An organization of St. Petersburg gay rights activists has filed a complaint against the city’s authorities with the European Court of Human Rights in Strasbourg, local media reported on Saturday.
The Ravnopravie (‘Equality’) organization has appealed to the Strasbourg court to rule against the city’s ban of a gay pride parade in June 2011 and described the authorities’ actions as “disguised discrimination.”
Despite the ban, a small group of gay rights activists staged an unsanctioned rally on June 25, 2011 and 14 of them were detained and convicted of administrative violations.
The Ravnopravie organization also intends to appeal against the authorities’ decision to revoke their permission to hold a gay pride rally planned for July 7, 2012.
“The authorities violated the Russian law, which is proved by common sense and consultations with lawyers, who are ready to help us,” said St. Petersburg gay rights activist Yury Gavrikov.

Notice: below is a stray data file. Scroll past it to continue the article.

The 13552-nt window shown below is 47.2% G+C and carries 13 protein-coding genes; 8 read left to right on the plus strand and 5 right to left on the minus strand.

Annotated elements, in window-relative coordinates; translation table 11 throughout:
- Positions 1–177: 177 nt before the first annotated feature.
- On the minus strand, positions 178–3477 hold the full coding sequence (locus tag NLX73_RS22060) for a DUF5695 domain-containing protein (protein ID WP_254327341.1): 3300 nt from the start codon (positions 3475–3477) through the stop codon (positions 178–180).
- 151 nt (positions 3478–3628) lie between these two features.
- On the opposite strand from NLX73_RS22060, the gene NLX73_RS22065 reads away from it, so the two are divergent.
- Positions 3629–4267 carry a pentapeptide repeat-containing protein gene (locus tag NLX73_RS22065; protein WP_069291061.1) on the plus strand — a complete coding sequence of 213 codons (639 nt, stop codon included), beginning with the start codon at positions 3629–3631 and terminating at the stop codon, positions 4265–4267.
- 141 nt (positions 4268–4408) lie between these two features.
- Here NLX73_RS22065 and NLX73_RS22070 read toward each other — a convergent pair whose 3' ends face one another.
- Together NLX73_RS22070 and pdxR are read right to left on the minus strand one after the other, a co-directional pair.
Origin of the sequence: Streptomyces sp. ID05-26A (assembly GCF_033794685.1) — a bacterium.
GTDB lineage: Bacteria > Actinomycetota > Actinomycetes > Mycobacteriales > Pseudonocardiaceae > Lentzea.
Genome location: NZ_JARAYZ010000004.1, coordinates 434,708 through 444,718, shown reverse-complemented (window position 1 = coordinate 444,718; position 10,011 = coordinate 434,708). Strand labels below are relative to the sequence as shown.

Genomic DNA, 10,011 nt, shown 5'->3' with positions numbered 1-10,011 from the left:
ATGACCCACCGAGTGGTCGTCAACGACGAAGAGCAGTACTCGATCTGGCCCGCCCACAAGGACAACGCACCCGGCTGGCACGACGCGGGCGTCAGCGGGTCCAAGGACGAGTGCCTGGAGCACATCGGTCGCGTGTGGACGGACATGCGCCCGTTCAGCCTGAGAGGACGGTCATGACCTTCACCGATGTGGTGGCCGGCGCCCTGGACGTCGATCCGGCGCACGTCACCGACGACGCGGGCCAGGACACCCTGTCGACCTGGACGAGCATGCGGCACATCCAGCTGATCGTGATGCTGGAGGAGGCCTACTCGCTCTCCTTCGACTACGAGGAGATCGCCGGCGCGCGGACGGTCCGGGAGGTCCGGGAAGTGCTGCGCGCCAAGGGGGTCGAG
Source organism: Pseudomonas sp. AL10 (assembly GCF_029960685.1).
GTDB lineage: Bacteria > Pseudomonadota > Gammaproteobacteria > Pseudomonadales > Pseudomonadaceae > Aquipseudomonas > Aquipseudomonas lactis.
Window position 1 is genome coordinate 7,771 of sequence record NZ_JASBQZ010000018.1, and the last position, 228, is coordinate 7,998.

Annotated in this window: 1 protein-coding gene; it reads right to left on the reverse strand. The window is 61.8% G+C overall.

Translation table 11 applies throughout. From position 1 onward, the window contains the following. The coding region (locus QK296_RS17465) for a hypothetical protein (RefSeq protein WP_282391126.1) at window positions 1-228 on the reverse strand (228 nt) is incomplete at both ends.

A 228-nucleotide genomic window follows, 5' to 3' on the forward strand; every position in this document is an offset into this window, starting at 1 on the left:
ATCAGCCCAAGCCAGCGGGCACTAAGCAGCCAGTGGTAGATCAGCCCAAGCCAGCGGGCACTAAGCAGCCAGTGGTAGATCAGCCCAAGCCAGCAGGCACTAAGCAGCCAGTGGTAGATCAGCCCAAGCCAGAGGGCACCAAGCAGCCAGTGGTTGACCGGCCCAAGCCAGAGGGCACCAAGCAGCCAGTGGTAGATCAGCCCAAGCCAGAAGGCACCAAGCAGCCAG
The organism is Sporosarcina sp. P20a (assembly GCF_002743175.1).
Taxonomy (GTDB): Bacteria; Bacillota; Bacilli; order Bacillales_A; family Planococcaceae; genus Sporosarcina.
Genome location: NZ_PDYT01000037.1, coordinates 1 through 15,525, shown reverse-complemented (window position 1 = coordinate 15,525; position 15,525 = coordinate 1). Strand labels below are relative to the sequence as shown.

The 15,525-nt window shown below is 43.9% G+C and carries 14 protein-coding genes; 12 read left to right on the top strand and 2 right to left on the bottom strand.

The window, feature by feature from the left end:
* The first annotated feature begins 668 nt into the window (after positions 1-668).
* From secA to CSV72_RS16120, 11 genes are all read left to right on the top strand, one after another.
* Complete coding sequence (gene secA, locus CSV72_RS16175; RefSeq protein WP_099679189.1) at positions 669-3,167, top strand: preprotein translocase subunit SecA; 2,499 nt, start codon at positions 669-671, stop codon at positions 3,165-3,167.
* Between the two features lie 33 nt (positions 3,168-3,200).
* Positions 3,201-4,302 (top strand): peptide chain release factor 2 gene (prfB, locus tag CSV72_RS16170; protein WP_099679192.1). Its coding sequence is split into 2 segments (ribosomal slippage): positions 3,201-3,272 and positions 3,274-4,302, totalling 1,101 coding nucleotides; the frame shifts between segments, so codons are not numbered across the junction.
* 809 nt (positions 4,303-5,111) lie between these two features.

St. Petersburg’s Legislative Assembly passed a law penalizing "the propaganda of homosexuality and pedophilia among minors” in late February. It came into effect on March 11.
The so-called Gay Propaganda law imposes fines of up to $16,000 on individuals and up to $160,000 on legal entities for the promotion of homosexual, lesbian, bisexual, and transgender practices among minors. The new legislation outlaws Gay Pride events.
The law has caused a divided reaction among Russians, where anti-gay sentiment remains strong. Russian LGBT groups have requested support in the West against the law that made the "promotion of homosexuality" an administrative offense.